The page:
Kawasaki Vulcan Forum banner

1 - 20 of 51 Posts

·
Administrator
Joined
·
437 Posts
Discussion Starter #1

To ride or not to ride. In the colder months, that is the question.

Traditionally, in regions where the winter thermometer dips below freezing, many riders would prep and store their motorcycles, not wanting to brave sub-zero wind chill.

That made a lot of sense in times past, but now more than ever, a plethora of winter riding suits, windproof gloves, headgear – and best of all: electrically heated head-to-toe gear – can make cold weather riding a do-able proposition.

On the other hand, if you don't want to go through the effort, that's fine, too. Perhaps you're already sure the cold season is better spent doing something else.

In this case you'll want to properly put away your bike so it's ready when you are come spring.

Since either riding or not in cold months is now a more viable choice than ever, we'll give you some pointers for which ever way you decide to go.

More: Winter Preparation: Two Viable Choices For Riders on Motorcycle.com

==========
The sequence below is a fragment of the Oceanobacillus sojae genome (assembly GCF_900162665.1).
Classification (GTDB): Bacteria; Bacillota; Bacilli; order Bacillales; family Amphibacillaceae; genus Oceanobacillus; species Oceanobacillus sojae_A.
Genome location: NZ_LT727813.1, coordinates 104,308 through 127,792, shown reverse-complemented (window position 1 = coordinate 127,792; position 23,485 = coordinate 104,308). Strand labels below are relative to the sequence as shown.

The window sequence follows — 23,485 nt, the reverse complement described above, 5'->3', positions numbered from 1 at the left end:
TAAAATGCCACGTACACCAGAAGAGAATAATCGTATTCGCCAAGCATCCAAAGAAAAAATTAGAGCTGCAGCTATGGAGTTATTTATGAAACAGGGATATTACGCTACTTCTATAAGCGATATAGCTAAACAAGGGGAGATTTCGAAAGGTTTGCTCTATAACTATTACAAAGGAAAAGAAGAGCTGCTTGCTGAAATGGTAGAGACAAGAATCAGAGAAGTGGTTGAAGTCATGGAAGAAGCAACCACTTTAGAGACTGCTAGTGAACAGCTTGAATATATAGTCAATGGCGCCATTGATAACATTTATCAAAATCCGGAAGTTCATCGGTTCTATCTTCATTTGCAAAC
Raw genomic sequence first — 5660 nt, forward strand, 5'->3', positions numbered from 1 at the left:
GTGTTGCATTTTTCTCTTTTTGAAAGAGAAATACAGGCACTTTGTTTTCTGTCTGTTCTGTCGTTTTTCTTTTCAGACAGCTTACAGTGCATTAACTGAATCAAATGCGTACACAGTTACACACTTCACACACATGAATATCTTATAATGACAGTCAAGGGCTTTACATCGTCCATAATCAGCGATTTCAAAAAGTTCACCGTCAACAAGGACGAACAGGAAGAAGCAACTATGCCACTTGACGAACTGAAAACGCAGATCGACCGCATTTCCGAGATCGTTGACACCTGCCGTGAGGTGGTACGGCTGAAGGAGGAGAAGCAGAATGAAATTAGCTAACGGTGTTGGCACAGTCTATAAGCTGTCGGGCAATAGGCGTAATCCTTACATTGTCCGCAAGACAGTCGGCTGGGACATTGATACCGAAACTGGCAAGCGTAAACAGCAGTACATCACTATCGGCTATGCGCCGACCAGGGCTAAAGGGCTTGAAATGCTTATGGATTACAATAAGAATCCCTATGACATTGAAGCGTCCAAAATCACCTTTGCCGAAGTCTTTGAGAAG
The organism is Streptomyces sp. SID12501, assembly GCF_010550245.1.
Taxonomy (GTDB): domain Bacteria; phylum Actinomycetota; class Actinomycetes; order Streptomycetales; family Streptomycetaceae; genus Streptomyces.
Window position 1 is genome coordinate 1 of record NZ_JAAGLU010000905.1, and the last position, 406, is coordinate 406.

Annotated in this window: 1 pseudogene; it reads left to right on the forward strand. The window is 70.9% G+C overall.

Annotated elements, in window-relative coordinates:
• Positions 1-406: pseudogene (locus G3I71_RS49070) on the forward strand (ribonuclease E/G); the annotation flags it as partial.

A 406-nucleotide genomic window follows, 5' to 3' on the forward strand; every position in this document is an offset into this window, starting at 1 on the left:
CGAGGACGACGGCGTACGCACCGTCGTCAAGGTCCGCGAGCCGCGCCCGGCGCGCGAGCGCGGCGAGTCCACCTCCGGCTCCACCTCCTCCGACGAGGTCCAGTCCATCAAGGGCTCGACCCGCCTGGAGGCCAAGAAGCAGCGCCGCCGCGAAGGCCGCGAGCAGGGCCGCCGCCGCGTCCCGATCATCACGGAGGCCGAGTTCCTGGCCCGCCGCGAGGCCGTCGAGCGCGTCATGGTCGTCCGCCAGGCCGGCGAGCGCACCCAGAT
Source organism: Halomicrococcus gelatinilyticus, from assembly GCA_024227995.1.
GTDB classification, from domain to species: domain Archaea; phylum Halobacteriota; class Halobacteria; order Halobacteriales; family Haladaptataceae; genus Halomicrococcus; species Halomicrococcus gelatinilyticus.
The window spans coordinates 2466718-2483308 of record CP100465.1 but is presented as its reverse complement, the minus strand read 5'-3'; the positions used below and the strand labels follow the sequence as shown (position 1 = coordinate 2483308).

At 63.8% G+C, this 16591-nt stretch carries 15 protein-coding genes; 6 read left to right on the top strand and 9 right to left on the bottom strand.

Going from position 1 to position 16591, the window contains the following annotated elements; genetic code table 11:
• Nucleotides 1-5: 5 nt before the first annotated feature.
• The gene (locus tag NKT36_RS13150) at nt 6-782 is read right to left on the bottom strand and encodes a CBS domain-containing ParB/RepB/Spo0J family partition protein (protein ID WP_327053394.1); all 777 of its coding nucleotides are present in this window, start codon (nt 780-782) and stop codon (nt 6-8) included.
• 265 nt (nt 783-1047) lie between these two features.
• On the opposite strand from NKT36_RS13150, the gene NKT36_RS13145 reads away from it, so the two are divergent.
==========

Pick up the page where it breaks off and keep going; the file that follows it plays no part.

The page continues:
·
wocka, wocka, wocka
Joined
·
5,618 Posts
the best one size fits all accessorie for the whole family!

To ride or not to ride. In the colder months, that is the question.
to all, by far the very best accessorie for you, your bike(s) and the whole family can enjoy.... is..... move south! no limits on your riding. in fact winters are even more better! out, ponch
 

·
Registered
Joined
·
491 Posts
Deeeeeeeeeeeeeeeeeeeeeeeeep south Alabama we ride year round also, infact often much nicer once the days cool down. But the days are so short.
 

·
Registered
Joined
·
1,223 Posts
I ride up until it snows. Once they salt the roads, i put my toys away until the spring rains wash off all the salt. Serious cold generally doesn't set in until after the snows come.
 

·
Premium Member
Joined
·
12,013 Posts
Just put the carb'd cruisers away but kept the Nomad ready. The Nomad being fuel injected isn't bothered by the cold temps when starting but the carb'd bikes can get tempermental. :D
 

·
Registered
Joined
·
9 Posts
Hawaii-nuff said, I ride even the rainy season,there is a trade off, you guys on the mainland have open road we just keep goin round and round, I miss open road.
 

·
wocka, wocka, wocka
Joined
·
5,618 Posts
do your tires wear out all on one side?

Hawaii-nuff said, I ride even the rainy season,there is a trade off, you guys on the mainland have open road we just keep goin round and round, I miss open road.
mik'r, CW or CCW? ever try mixing it up? a little of this an that is sort of like goin straight? but hey, you got some veiw! hows them sunsets? out, ponch
 

·
Registered
Joined
·
9 Posts